Your “Normal” Weird:
- Jussie Smolett Story Gets Weirder. The Jussie Smolett story got even weirder this week when all his charges were dismissed — and then his record was sealed, making it impossible to really know what had even happened. Trump complained about it on Twitter, but this appears to be the end of the strange saga at least for now — if there are further developments I’ll definitely let you know.
- WTF NASA. NASA canceled its first planned all-female spacewalk this week because apparently they didn’t have two spacesuits that could fit women. I… don’t even know what to say to this, NASA. Your inclusivity is bad and you should feel bad.
- ACA Saga Continues. The Trump administration asked the Fifth Circuit to completely invalidate the ACA after a court found it unconstitutional a few months ago, which is kind of weird since the ACA is so popular and we’ve already gone through this a zillion times. Unsurprisingly, Democrats are making this a priority, and Trump is insisting he’ll replace it with something better (gosh, where have we heard that one before?). Meanwhile, the House Democrats are introducing a healthcare bill to protect the ACA, the Senate Republicans are refusing to draft any new replacement legislation, and another federal judge held that the administration can’t do an ACA run-around. So there’s almost certainly yet another ACA fight ahead; here’s hoping this one resolves the same way the last ones did.
- Immigration Updates. With the threat of a Mueller report on the horizon, we enjoyed something of a respite from new immigration horrors (although Original Flavor still was more than enough). Now that Mueller has released his report and Trump thinks he has been ‘totally exonerated,’ that break is definitely over — and I can’t believe half the crap I’m typing this week. To start with, Trump is threatening to just straight-up completely close off the Mexican border, which is a phenomenally bad plan he’s been threatening for months — but this time seems to be a more credible threat, because ICE has been forced to release people and Trump is imposing a deadline. He’s also cutting off aid to El Salvador, Honduras, and Guatemala — countries Fox News called ‘three Mexican countries,’ by the way — because he thinks too many asylees are coming to our border from those locations. (Folks, I can’t stress enough how Opposite Day this logic is, because asylees flee countries that have major problems and the aid he’s denying is designed to fix those problems.) Meanwhile, CBP is holding asylum seekers in a pen under a bridge and the migrant parents who returned to the U.S. for reunification with their kids are being detained again.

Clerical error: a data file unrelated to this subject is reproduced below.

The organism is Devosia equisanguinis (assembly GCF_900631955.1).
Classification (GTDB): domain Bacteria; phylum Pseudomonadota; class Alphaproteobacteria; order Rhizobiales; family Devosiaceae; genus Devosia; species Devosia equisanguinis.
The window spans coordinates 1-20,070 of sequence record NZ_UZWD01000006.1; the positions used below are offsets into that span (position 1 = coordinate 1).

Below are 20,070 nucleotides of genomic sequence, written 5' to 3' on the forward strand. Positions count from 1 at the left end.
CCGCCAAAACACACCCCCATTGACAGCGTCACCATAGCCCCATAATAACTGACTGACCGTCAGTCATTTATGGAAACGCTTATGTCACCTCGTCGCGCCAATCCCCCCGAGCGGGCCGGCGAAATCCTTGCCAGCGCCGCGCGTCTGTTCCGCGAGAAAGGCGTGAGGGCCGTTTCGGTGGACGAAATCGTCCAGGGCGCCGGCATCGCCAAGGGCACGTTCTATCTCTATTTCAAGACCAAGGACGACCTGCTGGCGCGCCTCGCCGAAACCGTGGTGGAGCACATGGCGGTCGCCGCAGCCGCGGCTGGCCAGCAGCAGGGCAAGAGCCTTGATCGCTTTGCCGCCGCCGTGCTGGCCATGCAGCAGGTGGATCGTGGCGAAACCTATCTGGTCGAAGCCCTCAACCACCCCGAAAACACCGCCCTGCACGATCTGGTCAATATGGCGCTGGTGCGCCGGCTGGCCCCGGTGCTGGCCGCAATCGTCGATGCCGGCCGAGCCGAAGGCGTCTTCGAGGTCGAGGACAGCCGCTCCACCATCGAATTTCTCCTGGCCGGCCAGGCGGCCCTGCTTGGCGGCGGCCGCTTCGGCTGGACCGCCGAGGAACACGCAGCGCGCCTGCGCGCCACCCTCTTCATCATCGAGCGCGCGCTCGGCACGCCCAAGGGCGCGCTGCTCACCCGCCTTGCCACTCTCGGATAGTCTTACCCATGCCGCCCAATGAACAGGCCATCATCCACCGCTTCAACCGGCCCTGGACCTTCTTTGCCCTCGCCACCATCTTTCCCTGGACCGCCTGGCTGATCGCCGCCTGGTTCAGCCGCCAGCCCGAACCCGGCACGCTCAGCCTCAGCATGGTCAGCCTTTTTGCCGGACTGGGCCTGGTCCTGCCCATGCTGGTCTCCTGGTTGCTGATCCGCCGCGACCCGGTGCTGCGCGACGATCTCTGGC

- Recent Court Resilience. A federal judge this week blocked the Medicaid work requirement being pioneered in Arkansas and Kentucky, which is promising in light of the ACA fight happening in general. And another federal judge in Alaska blocked the administration from drilling in the Arctic and Atlantic Oceans. In Supreme Court news, the court recently protected an inmate’s right to last rites after doing the opposite last month, and Gorsuch sided with Ginsburg to preserve tribal rights in a separate case (which is weird, but I’ll take it). So there were some judicial bright spots this week, at least.
So that’s what I have for this week, and it’s more than enough. For making it through, you deserve this bear in a hot tub and an eventual better government. I’ll be back next week with more (and hopefully less confusing) news, and I hope you will be back as well — but in the meantime, feel free to ping the National News Roundup ask box, which is there for your constructive comments. Send me questions! Send me feedback! Send me better immigration news!